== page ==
Kimberley youth crime sparks visa security fears in regional towns

A health staff member who says she is driven from her town by juvenile delinquency has warned of a security ‘ticking time bomb’ awaiting international arrivals heading to the Kimberleys on work visas.

Applications for a new work visa, known as Designated Area Migration Agreements, began to arrive from businesses from the east of the Kimberley desperate for staff.

The agreements allow employers to access full-time staff from anywhere in the world on more flexible terms than other visas.

A health worker, who spoke on condition of anonymity, said she recently decided to leave a town in the eastern Kimberley after children threw rocks at her, as well as to her husband as they returned home.

She said her colleagues were heard screaming for help in a separate incident two days later after a child attacked them with a knife.

A health worker says she was attacked with stones by children. (Provided)

The health worker said she was concerned for the safety of people heading to the East Kimberley on the migration scheme.

She said they might not be aware of the crimes that have affected the area.

“All they want is to come to Australia and when they come here they are going to be terrified,” she said.

“I would tell them to run the opposite direction, just run.”

East Kimberley Chamber of Commerce and Industry President, Amanda McLean
Amanda McLean says visa workers can contact the community and the chamber of commerce for help. (ABC Kimberley: Stephanie Sinclair )

But East Kimberley Chamber of Commerce and Industry president Amanda McLean said her organization would provide sufficient support for new hires.

She said the East Kimberley was a good option to live in.

“Despite the challenges we are having right now with youth crime, our living conditions are often better than in many other areas where their crime is much worse,” she said.

But the healthcare worker did not share Ms McLean’s sentiment.

She said she only lived minutes from her workplace but was terrified of walking home.

“If I leave [the town]the others will leave, and no one will stay,” she said.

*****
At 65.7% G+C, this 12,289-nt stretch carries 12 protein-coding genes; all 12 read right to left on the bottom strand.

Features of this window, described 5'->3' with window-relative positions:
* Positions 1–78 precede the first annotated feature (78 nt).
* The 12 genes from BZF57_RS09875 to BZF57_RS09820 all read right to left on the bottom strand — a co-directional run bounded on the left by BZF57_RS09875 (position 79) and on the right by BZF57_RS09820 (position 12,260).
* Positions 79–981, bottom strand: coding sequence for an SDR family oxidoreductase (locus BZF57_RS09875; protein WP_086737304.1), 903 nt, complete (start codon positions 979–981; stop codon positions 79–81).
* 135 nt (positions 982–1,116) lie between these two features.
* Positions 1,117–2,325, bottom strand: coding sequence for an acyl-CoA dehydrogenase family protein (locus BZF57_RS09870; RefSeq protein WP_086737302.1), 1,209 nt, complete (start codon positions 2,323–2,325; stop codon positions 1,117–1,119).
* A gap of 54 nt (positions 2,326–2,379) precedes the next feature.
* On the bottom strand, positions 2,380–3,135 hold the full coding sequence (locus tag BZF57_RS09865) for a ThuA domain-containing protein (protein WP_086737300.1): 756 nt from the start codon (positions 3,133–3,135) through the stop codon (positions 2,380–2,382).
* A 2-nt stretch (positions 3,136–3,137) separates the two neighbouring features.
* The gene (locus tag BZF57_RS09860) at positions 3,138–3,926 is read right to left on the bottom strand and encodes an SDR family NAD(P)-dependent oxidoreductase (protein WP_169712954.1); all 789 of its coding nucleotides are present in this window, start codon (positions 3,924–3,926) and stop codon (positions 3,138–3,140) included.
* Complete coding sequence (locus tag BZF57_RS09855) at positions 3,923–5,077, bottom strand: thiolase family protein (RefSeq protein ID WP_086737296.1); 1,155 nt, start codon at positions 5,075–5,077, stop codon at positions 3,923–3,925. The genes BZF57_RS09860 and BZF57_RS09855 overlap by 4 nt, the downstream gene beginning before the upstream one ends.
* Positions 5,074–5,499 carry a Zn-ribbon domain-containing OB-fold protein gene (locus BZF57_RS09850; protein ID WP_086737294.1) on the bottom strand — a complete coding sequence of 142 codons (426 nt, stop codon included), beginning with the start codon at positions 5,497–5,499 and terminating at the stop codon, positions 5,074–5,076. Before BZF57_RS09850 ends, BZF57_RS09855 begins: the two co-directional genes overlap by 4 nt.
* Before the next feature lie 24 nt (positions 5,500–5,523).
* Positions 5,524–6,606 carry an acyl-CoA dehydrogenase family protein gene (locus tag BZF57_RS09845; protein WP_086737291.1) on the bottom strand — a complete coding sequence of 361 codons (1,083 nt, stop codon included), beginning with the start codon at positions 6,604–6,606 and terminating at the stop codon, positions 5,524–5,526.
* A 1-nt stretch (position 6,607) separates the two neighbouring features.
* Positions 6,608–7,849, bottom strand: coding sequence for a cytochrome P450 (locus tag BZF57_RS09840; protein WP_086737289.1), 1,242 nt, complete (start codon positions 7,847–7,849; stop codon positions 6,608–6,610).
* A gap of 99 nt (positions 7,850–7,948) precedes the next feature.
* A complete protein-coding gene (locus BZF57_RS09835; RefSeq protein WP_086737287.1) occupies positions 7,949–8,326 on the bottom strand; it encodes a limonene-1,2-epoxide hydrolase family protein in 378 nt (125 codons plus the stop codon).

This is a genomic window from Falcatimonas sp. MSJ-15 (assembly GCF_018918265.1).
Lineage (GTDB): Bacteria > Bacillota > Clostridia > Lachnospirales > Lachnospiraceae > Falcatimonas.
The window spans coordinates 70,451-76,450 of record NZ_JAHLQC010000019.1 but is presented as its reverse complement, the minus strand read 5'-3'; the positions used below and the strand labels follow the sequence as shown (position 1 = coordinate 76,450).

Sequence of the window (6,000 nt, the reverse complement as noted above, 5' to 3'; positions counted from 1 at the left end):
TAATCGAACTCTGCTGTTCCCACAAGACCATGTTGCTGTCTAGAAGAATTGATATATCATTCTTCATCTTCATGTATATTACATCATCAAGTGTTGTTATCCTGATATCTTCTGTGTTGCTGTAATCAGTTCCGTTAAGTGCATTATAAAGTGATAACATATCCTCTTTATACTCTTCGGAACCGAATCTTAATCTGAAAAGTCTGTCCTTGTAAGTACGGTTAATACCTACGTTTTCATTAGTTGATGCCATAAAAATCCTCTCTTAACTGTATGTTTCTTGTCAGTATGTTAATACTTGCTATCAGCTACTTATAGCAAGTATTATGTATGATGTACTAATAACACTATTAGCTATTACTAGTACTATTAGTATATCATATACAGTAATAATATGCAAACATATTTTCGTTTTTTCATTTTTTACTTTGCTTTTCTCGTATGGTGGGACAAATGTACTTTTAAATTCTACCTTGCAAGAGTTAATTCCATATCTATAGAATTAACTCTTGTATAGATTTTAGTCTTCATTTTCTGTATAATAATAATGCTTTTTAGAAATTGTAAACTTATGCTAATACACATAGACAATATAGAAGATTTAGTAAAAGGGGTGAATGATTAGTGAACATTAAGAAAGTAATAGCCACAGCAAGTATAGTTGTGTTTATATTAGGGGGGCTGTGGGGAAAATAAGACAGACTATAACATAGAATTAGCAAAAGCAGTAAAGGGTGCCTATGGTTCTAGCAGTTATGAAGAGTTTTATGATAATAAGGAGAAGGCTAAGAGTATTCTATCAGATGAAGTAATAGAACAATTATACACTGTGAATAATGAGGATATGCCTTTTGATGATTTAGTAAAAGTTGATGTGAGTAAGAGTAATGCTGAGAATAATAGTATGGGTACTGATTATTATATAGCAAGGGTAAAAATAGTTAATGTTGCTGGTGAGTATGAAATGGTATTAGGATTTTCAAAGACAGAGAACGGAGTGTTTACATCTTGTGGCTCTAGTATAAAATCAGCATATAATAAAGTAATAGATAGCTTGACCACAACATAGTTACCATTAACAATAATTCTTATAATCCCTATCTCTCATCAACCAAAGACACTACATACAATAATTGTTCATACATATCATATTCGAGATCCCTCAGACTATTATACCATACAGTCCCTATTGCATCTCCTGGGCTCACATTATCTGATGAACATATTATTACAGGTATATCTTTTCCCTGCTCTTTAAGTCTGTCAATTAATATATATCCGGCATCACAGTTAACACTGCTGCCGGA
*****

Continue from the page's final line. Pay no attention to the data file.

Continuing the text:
“No one would work here and what would happen to [the patients]?”

She said “no one” would take care of them.

Kalyn Fletcher on her family seed farm in Kununurra, Western Australia.
Hoochery distillery manager Kalyn Fletcher wants workers to start arriving in the region under the new visa regime.(Rural ABC: Tom Edwards)

Hoochery distillery manager Kalyn Fletcher said her Kununurra business was one of many businesses in the region that were optimistic about hiring international workers to make up for staff shortages.

Ms Fletcher hoped workers would give East Kimberley a chance.

“People can be the victim of a crime anywhere… I was a victim of a crime on the metro in Rome, I was attacked and all my things were stolen. Is it that this prevented me from going to Rome?” she says.

She said convincing some of the foreign workers to stay would still be a challenge.

“Even if there hasn’t been any crime in Halls Creek, bringing someone in from London and thinking they’re going to find Halls Creek attractive is a really tough scenario,” she said.

“Like it’s remote, even for Aussies.”

a small town surrounded by red earth and the green soccer oval in the foreground
Ms Fletcher says remote locations such as Halls Creek are unlikely to attract all migration visa workers. (Supplied/ Edward Tonkin)

The health worker said she hoped foreign workers would be well informed before coming to Australia.

“They need to understand how Halls Creek and the Kimberley works, before they recruit people,” she said.

But in the end, she said the problem had to be solved.

“Our government needs to do something fast before something bad happens,” she said.

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